Getting Lost to Find Yourself

I’ve decided that high school is about finding yourself, about shaping your identity. It’s discovering how you want be thought of and what you want to remember about yourself years from now. In reaching this conclusion, I’ve realized that it’s okay to feel a bit disoriented every now and then. Because it’s in those moments away from the beaten path that you find what you really want and get closer to who you truly are… You start to see who you want to be.

So getting lost isn’t bad. I’m sure I’ve heard a saying before, that goes something like “in getting lost, I found myself”. Well, I can attest to the truth in this saying.

I feel like although this is a bit of a revelation on my part, this concept has been around for ages, especially in education. Sabbaticals anyone? In my eyes, the point of sabbaticals is to get away from the daily routine so that one can explore passions and assess life. These excursions into grey area, the land of the semi lost, provide a key opportunity to rethink the path you’re on. And I think that it works pretty well. Most teachers I’ve known who went on a sabbatical seem to have a rejuvenated sense of purpose, a new zest for their work and their life.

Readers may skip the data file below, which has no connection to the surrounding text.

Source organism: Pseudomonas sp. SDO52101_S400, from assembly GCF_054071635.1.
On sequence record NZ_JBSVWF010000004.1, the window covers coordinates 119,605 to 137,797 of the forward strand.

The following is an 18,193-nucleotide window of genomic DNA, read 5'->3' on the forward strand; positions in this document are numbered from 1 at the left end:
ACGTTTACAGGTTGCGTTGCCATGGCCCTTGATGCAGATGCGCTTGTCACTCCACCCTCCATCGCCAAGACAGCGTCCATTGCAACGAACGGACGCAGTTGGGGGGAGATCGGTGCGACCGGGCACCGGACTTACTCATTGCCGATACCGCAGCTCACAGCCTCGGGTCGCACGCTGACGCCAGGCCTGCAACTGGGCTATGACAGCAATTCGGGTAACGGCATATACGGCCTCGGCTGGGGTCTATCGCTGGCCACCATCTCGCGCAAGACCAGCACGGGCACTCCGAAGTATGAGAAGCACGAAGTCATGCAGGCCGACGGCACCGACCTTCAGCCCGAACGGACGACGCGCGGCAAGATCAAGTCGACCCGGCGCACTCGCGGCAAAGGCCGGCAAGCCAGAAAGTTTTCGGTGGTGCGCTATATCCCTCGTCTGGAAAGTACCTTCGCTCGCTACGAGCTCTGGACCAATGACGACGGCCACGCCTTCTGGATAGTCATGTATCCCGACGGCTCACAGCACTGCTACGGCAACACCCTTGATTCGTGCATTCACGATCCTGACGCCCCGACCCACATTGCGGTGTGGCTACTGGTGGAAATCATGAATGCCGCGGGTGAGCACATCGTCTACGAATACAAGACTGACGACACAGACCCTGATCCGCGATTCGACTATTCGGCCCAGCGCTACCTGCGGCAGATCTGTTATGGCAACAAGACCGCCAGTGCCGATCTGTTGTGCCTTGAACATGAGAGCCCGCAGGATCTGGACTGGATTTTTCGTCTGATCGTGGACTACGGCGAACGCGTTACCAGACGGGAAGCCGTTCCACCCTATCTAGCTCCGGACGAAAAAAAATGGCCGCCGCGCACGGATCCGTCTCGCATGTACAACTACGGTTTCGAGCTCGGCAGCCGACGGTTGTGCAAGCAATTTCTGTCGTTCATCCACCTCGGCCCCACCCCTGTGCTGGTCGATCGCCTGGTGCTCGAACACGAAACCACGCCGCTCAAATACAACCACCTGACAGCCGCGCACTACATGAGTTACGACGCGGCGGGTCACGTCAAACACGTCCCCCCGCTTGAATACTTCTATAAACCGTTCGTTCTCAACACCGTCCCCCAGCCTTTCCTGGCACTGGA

So on that note, I wonder if incorporating such a thing into a student’s school life would be beneficial? Maybe like a gap year between middle school and high school? Gap years (normally taken between high school and college) are an example but they occur after initial schooling is done. They DO serve to open up minds and help students think about what they want to do in their future, as it is rapidly approaching. But would it be a good idea to force students to get lost in order to find themselves or merely let that happen on it’s natural course?

I’m not sure on that point. For now, all I know is that next time I feel slightly disoriented and a bit lost, I’ll take the time to reflect and profit from what seemed like an unfortunate situation.

2 thoughts on “Getting Lost to Find Yourself

  1. Gap years between middle and high school is an interesting and new concept. Gap years between high school and college are quickly becoming the norm. Schools like Harvard send letters to students encouraging them to take a gap year, and colleges uniformly report that students who do this are more focused and see greater success in college. If students start planning early for a gap year, the possibilities for what one can do are almost limitless.

  2. Pingback: Edublog Nominations « Quantum Progress

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